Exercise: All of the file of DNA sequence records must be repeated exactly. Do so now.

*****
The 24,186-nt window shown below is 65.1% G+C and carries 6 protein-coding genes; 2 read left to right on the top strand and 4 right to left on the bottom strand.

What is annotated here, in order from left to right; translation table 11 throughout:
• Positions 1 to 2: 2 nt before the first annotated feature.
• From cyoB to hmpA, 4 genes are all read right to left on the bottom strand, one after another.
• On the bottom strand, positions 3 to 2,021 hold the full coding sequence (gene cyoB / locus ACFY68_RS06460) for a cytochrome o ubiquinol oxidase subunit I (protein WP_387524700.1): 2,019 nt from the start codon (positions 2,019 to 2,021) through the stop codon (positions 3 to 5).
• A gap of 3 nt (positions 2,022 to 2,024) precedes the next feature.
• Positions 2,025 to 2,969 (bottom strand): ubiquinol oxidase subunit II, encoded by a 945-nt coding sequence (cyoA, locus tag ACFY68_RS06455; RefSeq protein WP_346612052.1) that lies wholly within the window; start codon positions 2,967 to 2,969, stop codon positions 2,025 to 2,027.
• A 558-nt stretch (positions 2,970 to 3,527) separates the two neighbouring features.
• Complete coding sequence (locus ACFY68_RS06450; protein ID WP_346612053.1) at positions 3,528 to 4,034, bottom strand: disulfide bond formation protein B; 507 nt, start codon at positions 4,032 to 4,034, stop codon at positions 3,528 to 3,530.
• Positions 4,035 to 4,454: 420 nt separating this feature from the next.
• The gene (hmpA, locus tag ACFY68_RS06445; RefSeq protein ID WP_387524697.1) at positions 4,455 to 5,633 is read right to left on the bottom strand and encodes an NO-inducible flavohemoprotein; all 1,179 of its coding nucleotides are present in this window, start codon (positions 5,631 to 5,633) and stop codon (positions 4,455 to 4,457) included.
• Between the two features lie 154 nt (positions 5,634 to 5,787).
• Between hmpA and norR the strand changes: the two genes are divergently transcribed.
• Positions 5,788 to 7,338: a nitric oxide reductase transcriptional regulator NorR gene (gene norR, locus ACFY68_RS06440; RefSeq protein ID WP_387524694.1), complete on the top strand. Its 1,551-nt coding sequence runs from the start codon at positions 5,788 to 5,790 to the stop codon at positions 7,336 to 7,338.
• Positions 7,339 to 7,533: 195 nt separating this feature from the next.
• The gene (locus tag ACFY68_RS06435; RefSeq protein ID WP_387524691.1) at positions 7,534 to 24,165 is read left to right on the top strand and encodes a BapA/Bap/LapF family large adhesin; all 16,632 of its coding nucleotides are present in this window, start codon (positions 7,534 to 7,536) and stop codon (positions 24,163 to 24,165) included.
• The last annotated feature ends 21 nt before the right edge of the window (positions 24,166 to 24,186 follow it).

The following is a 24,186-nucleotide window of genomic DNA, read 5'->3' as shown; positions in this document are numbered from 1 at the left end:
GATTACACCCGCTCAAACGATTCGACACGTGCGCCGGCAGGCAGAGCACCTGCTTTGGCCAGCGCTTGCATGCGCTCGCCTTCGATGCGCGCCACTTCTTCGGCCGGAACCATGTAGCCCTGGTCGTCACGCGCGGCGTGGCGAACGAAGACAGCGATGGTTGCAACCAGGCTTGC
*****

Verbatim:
The 24,186-nt window shown below is 65.1% G+C and carries 6 protein-coding genes; 2 read left to right on the top strand and 4 right to left on the bottom strand.

What is annotated here, in order from left to right; translation table 11 throughout:
• Positions 1 to 2: 2 nt before the first annotated feature.
• From cyoB to hmpA, 4 genes are all read right to left on the bottom strand, one after another.
• On the bottom strand, positions 3 to 2,021 hold the full coding sequence (gene cyoB / locus ACFY68_RS06460) for a cytochrome o ubiquinol oxidase subunit I (protein WP_387524700.1): 2,019 nt from the start codon (positions 2,019 to 2,021) through the stop codon (positions 3 to 5).
• A gap of 3 nt (positions 2,022 to 2,024) precedes the next feature.
• Positions 2,025 to 2,969 (bottom strand): ubiquinol oxidase subunit II, encoded by a 945-nt coding sequence (cyoA, locus tag ACFY68_RS06455; RefSeq protein WP_346612052.1) that lies wholly within the window; start codon positions 2,967 to 2,969, stop codon positions 2,025 to 2,027.
• A 558-nt stretch (positions 2,970 to 3,527) separates the two neighbouring features.
• Complete coding sequence (locus ACFY68_RS06450; protein ID WP_346612053.1) at positions 3,528 to 4,034, bottom strand: disulfide bond formation protein B; 507 nt, start codon at positions 4,032 to 4,034, stop codon at positions 3,528 to 3,530.
• Positions 4,035 to 4,454: 420 nt separating this feature from the next.
• The gene (hmpA, locus tag ACFY68_RS06445; RefSeq protein ID WP_387524697.1) at positions 4,455 to 5,633 is read right to left on the bottom strand and encodes an NO-inducible flavohemoprotein; all 1,179 of its coding nucleotides are present in this window, start codon (positions 5,631 to 5,633) and stop codon (positions 4,455 to 4,457) included.
• Between the two features lie 154 nt (positions 5,634 to 5,787).
• Between hmpA and norR the strand changes: the two genes are divergently transcribed.
• Positions 5,788 to 7,338: a nitric oxide reductase transcriptional regulator NorR gene (gene norR, locus ACFY68_RS06440; RefSeq protein ID WP_387524694.1), complete on the top strand. Its 1,551-nt coding sequence runs from the start codon at positions 5,788 to 5,790 to the stop codon at positions 7,336 to 7,338.
• Positions 7,339 to 7,533: 195 nt separating this feature from the next.
• The gene (locus tag ACFY68_RS06435; RefSeq protein ID WP_387524691.1) at positions 7,534 to 24,165 is read left to right on the top strand and encodes a BapA/Bap/LapF family large adhesin; all 16,632 of its coding nucleotides are present in this window, start codon (positions 7,534 to 7,536) and stop codon (positions 24,163 to 24,165) included.
• The last annotated feature ends 21 nt before the right edge of the window (positions 24,166 to 24,186 follow it).

The following is a 24,186-nucleotide window of genomic DNA, read 5'->3' as shown; positions in this document are numbered from 1 at the left end:
GATTACACCCGCTCAAACGATTCGACACGTGCGCCGGCAGGCAGAGCACCTGCTTTGGCCAGCGCTTGCATGCGCTCGCCTTCGATGCGCGCCACTTCTTCGGCCGGAACCATGTAGCCCTGGTCGTCACGCGCGGCGTGGCGAACGAAGACAGCGATGGTTGCAACCAGGCTTGC